Relevant legislative framework: The Finnish regulatory system relevant for protection and management of green infrastructure consists of a set of sector specific and integrative instruments (Borgström and Similä 2014). The key mechanisms to protect and manage green infrastructure include protecting areas and habitats, directing the placement and regulating the operation of activities relevant for green infrastructure. These mechanisms are implemented through a number of legislative instruments. The key instruments for the protection of biodiversity, including the Natura 2000 network and habitat protection, can be found in the Nature Conservation Act (1096/1996, latest amended in 2016). The sector specific instruments (e.g. permits and notification systems) include regulations for agriculture, forestry, mining, land extraction and utilization of water resources. The key integrative instrument covering all sectors and activities are the planning law and its implementation mechanism (Land use and Building Act 132/1999) and the environmental impact assessment act (Act on Environmental Impact Assessment Procedure252/2017, Act on the Assessment of the Effects of Certain Plans and Programmes on the Environment 200/2005). Also national laws (Act on management of water and marine resources 2004/1299) implementing the EU water framework directive (2000/60/EC) and Marine Strategy Framework Directive (2008/56/EC) are relevant integrative, ecosystem based instruments contributing to the protection of green infrastructure.
National Biodiversity strategy for Finland:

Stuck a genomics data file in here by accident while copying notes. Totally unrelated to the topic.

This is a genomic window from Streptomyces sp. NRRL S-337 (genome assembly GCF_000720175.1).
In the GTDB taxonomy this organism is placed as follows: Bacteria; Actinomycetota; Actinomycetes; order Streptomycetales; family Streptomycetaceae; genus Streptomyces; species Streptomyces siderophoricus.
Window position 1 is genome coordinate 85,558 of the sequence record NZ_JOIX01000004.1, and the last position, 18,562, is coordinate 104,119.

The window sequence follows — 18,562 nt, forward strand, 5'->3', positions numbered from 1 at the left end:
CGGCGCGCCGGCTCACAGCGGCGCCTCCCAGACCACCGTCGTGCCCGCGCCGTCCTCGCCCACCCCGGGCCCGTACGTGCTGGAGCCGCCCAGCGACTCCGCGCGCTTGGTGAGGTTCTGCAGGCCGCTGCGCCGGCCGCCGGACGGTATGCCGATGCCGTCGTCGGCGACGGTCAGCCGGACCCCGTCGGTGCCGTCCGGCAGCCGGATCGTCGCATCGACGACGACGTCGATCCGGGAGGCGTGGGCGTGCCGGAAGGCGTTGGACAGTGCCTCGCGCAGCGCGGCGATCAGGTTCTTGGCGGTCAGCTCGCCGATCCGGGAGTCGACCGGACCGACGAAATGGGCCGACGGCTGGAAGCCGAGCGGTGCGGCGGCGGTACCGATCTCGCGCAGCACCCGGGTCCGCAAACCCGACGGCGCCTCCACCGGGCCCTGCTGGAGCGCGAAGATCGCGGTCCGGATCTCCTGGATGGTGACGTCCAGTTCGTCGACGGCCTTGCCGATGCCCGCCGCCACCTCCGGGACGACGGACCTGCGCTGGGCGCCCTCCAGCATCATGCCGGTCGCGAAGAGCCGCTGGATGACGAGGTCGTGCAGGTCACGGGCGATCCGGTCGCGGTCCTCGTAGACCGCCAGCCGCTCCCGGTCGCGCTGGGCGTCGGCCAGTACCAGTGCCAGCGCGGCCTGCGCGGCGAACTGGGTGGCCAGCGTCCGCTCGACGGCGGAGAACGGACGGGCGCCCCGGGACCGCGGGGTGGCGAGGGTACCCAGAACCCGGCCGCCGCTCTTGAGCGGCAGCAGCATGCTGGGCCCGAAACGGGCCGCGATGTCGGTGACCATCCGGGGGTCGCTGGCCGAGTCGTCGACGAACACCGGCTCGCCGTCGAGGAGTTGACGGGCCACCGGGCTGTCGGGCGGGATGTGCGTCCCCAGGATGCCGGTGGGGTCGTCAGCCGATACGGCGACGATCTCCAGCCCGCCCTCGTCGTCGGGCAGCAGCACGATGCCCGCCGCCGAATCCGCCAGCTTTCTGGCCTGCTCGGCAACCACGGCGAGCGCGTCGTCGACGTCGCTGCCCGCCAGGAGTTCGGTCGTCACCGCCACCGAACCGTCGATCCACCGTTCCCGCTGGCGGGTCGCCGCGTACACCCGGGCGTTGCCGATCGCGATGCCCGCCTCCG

To report on progress to the EU 2020 biodiversity strategy, the European Commission extracted relevant information from the EU Member States’ 5thnational reports to the CBD. Of the 5 countries which had not finalized their national reports at the time of the synthesis (26th of August 2015), Greece, Malta, Portugal and Lithuania provided information to be included in the synthesis.
The 5th national reports were examined, and relevant information on selected actions under Targets 1-6 of the EU biodiversity strategy was directly copied. Thus, the information presented here is in the original language and wording of the 5th national reports.
The focus was on information that is particular to the respective Member State rather than referencing EU wide information. In addition, only information that is not directly reported to the European Commission by Member States was retrieved from the reports. Each Member State had the opportunity to review the synthesis of its report and to provide additional input. For more information, please view here. The 5th national report for Finland can be downloaded here.